10 years ago this week – 2004
What would you say if you came face to face with one of your ancestors?
“We just met our grandfather, and he’s a hottie!” was how Rosie Bonnett Halpin described it.
History came alive, literally, for Halpin and 469 other descendants of the Lewis and Clark expedition during a visit Saturday to Fort Clatsop National Memorial, part of a weekend-long gathering of Corps of Discovery kin.
Conversations across two centuries and five, six or more generations filled the tiny fort as the descendants spoke with re-enactors portraying their ancestors, and saw up close where their famous kin spent the winter of 1805-06.
For Halpin, the gathering gave her the chance to meet her great-great-great-grandfather Alexander Willard, at least as he was portrayed by Roben Wilbur Estes.
“Woh, here it is! We’ve been waiting for this!” Jean Grubaugh of Astoria pointed toward a U.S. Coast Guard helicopter that circled above Duane and Commercial streets. Children and adults alike cheered as the helicopter passed overhead – it signaled the start of the Astoria Regatta’s Grand Land Parade.
A pillar of Clatsop County’s manufacturing base will be going out of business. Ag-Bag International announced Monday that it is planning to sell its assets as well as its name to the Wisconsin-based Miller St. Nazianz corporation in a deal that the company estimated to be worth between $8 and $9 million.
Long unused restrooms inside the Doughboy Monument in Uniontown may be renovated and opened to the public again. The monument, with restrooms in its base, was built after World War I at the intersection of West Marine Drive and Columbia Avenue. It’s listed on the National Register of Historic Places.
50 years ago – 1964
Possibility that the new Coast Guard Air Station may move some day was raised Friday by Rear Admiral R.D. Schmidtman.
In his remarks, which came during a civic luncheon honoring Coast Guard officers following commissioning of the station Friday, the commanding officer of the 13th Coast Guard district declared the present base is temporary only.
An innovation in handling of welfare agency clients, one of major, national significance has been started in Astoria with the aid of $194,000 in funds from the U.S. Department of Health, Education and Welfare.
Existence of the demonstration program was disclosed Wednesday by James Pullman, state director of public assistance, in Salem.
Originated at Clatsop college by President Richard Boss last spring, the program is the first of its kind in the nation and ultimately may affect handling of welfare cases in all 50 states. Pullman indicated.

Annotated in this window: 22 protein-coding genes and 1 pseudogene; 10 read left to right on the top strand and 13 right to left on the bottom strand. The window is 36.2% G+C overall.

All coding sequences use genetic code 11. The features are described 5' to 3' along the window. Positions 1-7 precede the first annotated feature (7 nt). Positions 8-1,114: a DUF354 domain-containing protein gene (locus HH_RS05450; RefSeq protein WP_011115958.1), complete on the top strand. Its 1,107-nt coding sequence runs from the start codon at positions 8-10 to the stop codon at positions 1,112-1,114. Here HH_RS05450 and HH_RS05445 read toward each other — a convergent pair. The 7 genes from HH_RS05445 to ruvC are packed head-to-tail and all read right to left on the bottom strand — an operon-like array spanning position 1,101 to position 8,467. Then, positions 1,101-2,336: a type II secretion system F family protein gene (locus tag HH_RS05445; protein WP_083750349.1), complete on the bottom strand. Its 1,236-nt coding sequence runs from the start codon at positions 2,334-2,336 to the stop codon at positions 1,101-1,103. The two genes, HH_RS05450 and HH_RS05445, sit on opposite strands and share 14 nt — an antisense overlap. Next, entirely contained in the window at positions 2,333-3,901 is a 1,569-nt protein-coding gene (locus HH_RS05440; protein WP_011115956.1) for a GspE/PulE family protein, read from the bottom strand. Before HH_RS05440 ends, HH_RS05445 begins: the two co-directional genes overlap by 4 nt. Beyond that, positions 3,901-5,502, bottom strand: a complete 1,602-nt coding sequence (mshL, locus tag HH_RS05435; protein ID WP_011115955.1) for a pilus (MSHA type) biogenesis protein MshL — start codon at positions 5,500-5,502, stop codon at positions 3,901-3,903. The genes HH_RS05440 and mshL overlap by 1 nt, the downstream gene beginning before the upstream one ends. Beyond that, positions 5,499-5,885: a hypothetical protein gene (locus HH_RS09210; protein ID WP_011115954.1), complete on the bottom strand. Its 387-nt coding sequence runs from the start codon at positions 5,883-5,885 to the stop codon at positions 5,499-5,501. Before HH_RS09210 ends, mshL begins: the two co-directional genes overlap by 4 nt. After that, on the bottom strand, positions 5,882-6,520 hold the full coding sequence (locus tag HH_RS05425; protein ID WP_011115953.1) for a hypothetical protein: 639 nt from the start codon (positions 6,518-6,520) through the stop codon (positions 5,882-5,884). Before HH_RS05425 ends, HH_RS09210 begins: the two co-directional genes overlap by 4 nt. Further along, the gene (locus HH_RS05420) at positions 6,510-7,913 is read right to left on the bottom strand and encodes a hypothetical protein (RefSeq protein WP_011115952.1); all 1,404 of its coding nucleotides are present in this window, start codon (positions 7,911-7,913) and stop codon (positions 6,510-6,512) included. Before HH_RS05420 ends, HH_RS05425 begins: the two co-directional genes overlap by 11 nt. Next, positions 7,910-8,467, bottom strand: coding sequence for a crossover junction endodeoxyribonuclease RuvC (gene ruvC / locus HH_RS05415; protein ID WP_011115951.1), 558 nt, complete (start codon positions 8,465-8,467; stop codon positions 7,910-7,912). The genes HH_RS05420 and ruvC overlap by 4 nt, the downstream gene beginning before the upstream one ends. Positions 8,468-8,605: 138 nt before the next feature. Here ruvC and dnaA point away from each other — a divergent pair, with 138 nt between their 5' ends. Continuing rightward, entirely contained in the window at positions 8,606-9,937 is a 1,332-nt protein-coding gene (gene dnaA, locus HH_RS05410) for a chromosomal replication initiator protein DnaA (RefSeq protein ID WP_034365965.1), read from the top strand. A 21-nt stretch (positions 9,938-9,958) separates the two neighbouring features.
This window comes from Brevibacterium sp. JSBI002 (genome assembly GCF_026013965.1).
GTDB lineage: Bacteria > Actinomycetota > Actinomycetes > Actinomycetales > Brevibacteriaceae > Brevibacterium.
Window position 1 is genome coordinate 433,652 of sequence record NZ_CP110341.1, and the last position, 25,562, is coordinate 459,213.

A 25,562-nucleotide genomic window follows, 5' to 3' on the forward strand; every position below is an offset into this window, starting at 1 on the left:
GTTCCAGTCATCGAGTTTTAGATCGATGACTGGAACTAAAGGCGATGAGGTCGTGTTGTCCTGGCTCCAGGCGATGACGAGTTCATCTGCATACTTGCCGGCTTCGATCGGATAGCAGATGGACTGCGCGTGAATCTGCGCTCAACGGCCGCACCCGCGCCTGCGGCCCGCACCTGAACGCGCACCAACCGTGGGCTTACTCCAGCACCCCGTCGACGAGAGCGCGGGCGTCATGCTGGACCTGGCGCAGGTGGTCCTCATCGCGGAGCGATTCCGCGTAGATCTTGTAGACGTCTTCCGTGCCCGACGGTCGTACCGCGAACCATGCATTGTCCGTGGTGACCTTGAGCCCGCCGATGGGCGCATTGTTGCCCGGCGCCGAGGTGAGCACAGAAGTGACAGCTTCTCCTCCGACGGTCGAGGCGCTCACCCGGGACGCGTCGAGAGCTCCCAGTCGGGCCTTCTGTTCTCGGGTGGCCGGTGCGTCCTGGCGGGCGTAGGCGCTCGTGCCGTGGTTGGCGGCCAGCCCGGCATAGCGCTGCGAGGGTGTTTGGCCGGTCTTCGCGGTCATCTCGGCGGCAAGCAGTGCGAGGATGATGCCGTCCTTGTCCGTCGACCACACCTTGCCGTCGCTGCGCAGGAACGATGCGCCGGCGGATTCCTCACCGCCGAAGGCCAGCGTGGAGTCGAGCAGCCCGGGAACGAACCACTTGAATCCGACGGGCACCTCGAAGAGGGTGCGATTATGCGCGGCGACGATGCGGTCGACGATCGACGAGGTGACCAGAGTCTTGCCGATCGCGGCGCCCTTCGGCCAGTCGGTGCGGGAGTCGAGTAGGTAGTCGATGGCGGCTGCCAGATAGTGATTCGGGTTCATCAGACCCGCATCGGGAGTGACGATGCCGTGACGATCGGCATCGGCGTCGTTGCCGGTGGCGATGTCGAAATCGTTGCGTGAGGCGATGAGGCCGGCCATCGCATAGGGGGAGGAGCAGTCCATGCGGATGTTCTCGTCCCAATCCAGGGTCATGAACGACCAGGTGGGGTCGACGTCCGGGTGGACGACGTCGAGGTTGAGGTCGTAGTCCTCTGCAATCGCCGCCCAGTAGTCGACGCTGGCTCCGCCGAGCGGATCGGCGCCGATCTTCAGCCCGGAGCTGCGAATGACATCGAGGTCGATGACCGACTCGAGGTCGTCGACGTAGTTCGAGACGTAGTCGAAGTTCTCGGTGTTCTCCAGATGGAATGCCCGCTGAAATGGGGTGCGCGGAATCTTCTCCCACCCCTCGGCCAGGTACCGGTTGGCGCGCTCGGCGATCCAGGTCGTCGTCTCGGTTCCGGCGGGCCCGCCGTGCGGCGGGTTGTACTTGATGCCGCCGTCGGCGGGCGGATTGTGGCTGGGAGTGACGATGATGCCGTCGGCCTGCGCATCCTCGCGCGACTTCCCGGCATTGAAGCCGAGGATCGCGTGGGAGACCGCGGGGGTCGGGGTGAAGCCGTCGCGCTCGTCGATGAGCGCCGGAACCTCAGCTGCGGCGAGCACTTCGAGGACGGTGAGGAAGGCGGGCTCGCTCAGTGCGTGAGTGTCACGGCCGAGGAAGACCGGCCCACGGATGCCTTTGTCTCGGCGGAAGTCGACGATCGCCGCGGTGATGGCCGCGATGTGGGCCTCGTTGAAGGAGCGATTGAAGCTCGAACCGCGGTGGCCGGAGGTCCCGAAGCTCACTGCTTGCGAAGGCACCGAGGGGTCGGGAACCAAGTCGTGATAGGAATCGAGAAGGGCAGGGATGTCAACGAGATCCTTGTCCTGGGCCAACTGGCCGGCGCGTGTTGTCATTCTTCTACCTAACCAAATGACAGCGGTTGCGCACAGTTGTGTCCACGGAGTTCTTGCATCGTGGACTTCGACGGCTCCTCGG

The program bears the name nationally of the “Astoria Plan,” since this will be the testing ground for the idea over the next three years.
In its simplified form, the plan selects qualified clients of the local welfare agency, tests them for potential job training, sees them through the training and into job placement ... thus removing them from welfare agency rolls.
Northwest Natural Gas Company Thursday was another step nearer completion of its plan to bring natural gas into Clatsop County.
Following a lengthy examination of details, the board of county commissioners Wednesday approved a franchise for the utility to see county road rights-of-way for gas pipe lines in county areas.
75 years ago – 1939
The popular sport of burling, or log rolling as it is better known, will again this year be featured among the numerous water sport events which will take place during the Regatta. This is an event which never fails to thrill and please the audiences.
Dense fog, more blinding because of smoke from forest fires, is seriously interfering with the fishing industry of this community.
The pilchard fleet, supplying six reduction plants at Warrenton, will remain in today on account of bad visibility in which schools of fish cannot be located and navigation is difficult and hazardous.
City police arrested Albert John Ellis and Max Lang about 2 a.m. today at the Portway beer parlors, when the pair sought to exchange for beer 55 pounds of butter they admitted stealing off the steamer William L. Thompson.
The physical face of Astoria has changed in the five years since E.B. Hauke, national president of the Sons of Norway lodge, lived here, but even more remarkable has been the change in the community’s spirit, in the opinion of the ex-Astorian who now heads the leading U.S. organization of people of Norweigian descent.
Hauke, who formerly was Astoria city treasurer, was elevated to vice-presidency of the national lodge some years ago. When the national president was killed, he took over the office which he has since retained, with headquarters in Minneapolis.
“When I left Astoria everyone was pretty well down in the dumps,” Hauke remarked. “Now when I return I find not only many physical signs of progress but an entirely new spirit of hopefulness and confidence in the future.”
The worst part of the job of laying a new telephone cable between Tillamook rock and the mainland was completed Friday after a week of futile trying when coastguardsmen got the shoreward end of the new cable connected.